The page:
Speaking last night as her new job was confirmed, she said: "It is part of my role to seek to allay peoples' fears if we can, and to reassure them if we can, that we are all very mindful of the needs of wealth-creation and the vital importance of business and industry to our national well- being."
Mrs Beckett, who has had considerable experience of talking to business and the City as a member of the late John Smith's Treasury team before the last election, said she would do everything possible to "build up contacts and air and share concerns with industry". With Mr Smith, she was one of the principal members of the famous "prawn cocktail circuit" that tried to neutralise any opposition from the financial and business community to a Labour government.
On Wednesday, Sir Bryan Nicholson, president of the Confederation of British Industry, repeated his previous welcome of the big shift in Labour policy towards a more business-friendly outlook. The CBI also gave a welcome to Labour's macro-economic policy. But Sir Bryan said that there were still fears among industrialists that once in power a Labour government would not be able to deliver on its new policies.
Mrs Beckett called on industrialists to be open-minded this time round. She said: "Before the last general election a great many things we were saying were not at all dissimilar to what the CBI was saying, yet Sir John Banham (then director general of the CBI) went out of his way to slag off the Labour Party and was saying the CBI wouldn't have anything to do with it."
Mrs Beckett, who declined to comment on specific policies after only minutes in her new position, said: "I always thought it quite astonishing and very dismaying that government ministers would really tear into business representatives for their views and it was always swallowed."
She warned industrialists that it would get still worse under a renewed Tory mandate. "Were the Conservatives to be re-elected for a fifth term they really would believe that they could do anything they liked and wouldn't listen to anybody at all about anything - and that would include people in industry and commerce."
Mrs Beckett, who is moving from the health portfolio, said she had always found industrial policy fascinating. Her first job had been as an engineering apprentice at Metropolitan Vickers in Trafford Park, Manchester - a company later taken over by AEI, which was, in turn, absorbed in the present GEC. She became a metallurgist.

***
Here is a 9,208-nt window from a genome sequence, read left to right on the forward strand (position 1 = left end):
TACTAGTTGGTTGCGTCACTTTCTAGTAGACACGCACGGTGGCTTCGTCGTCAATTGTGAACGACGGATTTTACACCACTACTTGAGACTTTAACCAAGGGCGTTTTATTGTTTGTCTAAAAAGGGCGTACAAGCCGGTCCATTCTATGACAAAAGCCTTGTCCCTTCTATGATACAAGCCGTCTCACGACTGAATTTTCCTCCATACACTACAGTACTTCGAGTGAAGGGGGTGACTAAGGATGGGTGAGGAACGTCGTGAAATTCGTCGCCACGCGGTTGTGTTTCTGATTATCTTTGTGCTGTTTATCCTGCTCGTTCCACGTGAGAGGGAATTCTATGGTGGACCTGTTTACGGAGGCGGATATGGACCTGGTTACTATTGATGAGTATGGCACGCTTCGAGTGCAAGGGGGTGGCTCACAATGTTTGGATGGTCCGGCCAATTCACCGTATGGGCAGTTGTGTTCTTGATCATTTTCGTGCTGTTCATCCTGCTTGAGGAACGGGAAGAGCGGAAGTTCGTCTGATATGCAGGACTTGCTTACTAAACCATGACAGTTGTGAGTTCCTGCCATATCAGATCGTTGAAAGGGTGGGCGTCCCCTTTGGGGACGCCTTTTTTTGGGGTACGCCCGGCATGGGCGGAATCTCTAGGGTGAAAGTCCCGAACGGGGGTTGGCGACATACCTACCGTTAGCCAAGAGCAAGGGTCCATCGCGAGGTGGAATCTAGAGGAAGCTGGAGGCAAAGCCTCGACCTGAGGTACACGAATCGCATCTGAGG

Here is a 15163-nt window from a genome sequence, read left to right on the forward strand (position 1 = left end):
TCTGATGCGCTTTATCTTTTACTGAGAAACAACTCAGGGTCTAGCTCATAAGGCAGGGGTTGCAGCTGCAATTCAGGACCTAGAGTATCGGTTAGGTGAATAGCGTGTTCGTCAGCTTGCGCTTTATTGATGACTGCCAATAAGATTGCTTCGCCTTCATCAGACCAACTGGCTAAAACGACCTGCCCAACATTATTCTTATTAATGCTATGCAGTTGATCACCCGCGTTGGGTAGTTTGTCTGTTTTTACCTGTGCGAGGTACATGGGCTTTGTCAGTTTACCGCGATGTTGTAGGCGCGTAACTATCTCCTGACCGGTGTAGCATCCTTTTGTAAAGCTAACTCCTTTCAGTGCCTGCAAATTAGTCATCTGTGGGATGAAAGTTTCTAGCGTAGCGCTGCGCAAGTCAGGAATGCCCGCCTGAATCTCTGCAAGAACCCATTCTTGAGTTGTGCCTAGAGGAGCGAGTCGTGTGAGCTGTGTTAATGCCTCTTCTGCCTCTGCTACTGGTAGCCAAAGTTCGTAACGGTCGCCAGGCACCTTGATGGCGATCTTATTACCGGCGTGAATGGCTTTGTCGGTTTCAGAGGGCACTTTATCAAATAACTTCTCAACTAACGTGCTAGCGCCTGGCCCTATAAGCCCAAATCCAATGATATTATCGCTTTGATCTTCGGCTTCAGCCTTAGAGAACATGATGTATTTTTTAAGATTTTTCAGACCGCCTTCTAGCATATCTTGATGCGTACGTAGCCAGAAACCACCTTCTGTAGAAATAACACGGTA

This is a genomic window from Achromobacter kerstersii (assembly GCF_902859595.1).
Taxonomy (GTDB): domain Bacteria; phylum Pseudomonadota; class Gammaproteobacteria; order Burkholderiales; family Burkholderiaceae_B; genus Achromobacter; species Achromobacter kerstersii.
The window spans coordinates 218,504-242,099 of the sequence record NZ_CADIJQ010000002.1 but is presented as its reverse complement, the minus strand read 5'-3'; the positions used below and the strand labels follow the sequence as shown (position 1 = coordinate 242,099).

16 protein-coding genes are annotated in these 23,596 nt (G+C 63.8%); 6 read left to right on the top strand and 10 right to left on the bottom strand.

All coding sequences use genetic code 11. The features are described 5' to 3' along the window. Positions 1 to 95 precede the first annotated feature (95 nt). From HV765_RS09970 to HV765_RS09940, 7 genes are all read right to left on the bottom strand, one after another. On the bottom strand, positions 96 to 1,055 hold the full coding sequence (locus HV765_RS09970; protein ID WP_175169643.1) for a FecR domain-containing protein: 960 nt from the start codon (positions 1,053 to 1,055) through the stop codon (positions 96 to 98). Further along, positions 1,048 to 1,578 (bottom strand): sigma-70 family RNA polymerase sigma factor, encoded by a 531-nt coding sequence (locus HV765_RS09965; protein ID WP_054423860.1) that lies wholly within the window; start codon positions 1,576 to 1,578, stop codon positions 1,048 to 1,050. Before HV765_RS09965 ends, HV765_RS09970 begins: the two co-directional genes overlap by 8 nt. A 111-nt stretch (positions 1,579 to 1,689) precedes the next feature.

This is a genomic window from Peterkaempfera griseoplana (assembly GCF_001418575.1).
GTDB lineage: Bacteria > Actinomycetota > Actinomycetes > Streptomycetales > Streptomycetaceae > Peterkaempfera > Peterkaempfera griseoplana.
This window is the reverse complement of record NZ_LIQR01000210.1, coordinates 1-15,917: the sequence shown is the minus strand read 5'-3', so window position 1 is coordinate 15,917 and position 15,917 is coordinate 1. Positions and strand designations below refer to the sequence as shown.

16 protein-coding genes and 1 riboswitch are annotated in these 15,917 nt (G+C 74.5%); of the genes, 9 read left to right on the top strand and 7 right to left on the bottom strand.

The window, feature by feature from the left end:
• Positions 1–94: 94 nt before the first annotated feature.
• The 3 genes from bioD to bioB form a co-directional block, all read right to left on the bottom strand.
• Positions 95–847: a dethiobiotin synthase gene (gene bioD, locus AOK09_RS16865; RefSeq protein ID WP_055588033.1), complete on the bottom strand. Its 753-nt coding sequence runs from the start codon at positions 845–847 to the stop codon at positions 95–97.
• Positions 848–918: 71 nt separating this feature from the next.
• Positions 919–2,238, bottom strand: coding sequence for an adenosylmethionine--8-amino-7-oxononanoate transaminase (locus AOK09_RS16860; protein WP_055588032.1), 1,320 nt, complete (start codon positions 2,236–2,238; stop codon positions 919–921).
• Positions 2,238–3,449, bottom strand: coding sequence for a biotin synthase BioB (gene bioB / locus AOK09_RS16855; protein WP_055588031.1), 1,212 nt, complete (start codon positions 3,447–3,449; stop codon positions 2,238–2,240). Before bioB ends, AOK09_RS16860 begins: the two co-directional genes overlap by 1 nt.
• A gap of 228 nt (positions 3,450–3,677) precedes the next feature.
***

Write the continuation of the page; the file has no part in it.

Her first Labour Party staff job was at headquarters working on industrial policy. Ever since then she had taken an interest in industry. "I have always had a constituency (Derby South) with very strong manufacturing industry interests. I have always tried to create and preserve good relations between the party and industrialists."
She added jokingly: "Some of my best friends are industrialists, as they say", and said she had played a minor role in setting up the Labour Industry Forum, which has been working with business people to develop detailed policies for the party. But Mrs Beckett thought it impolitic to name the industrialists in the forum with whom she was friends.
Under her predecessor, Dr Jack Cunningham, the Labour industry team has worked at a wide range of policies on issues from competition policy to regulation and the utilities, but it has been overshadowed on the executive pay row by Gordon Brown, the Opposition Treasury spokesman.
Mr Brown has, at times, appeared to make all the running on the "fat cat" issue, sidelineing Dr Cunningham, though pay rises are mainly to do with corporate governance and other issues that belong to the trade side.
Mrs Beckett refused to be drawn into how she would share out these high- profile issues - which attract a lot of personal publicity - with Mr Brown, but dropped hints that she would become more involved.
She said that she and Mr Brown would work together on the issues.
"Gordon has very effectively used the issue of what is happening in the utilities to highlight the issue of fairness - and fairness is the key to our taxation policies."
Mrs Beckett added: "These things change and evolve." She looked forward to working with Mr Brown. "What we will do is to try to divide up the work and the exposure in ways that are most effective for the policies."
Mrs Beckett did not want to lay down any rules about who did what, and believed in working it out as it went along.
She believed she would be fighting a government that had to a considerable extent run out of ideas and steam, which explained why some of the newer developments in policy towards business were also ideas prominent in Labour thinking.
Observers believe that areas of partial overlap - and possible continuity between a Labour and Tory government - include policies for small business and proposals such as the Business Links network developed by Michael Heseltine, which Labour is more likely to develop and expand than cut back.
Asked whether she believed there were areas of possible continuity in policy towards business after a change of government, Mrs Beckett said: "One of the sad things about the policy debate today is that the attitude of the present government is so utterly infantile - it will never accept that there can be any common ground or common sense."
She was enthusiastic about taking charge of science and technology - a new part of the industry portfolio - and also declared her enthusiasm for consumer issues. "I think that has a great deal of importance that is often overlooked. We have a very good team in that area with a keen eye for what is in the interests of consumers. For a long time in the public and private sectors we haven't looked as fully at the interests of consumers as we should have done."
When she moved to the health portfolio, her predecessor left her 36 crates of material to digest. She will shortly meet Dr Cunningham for the trade and industry handover.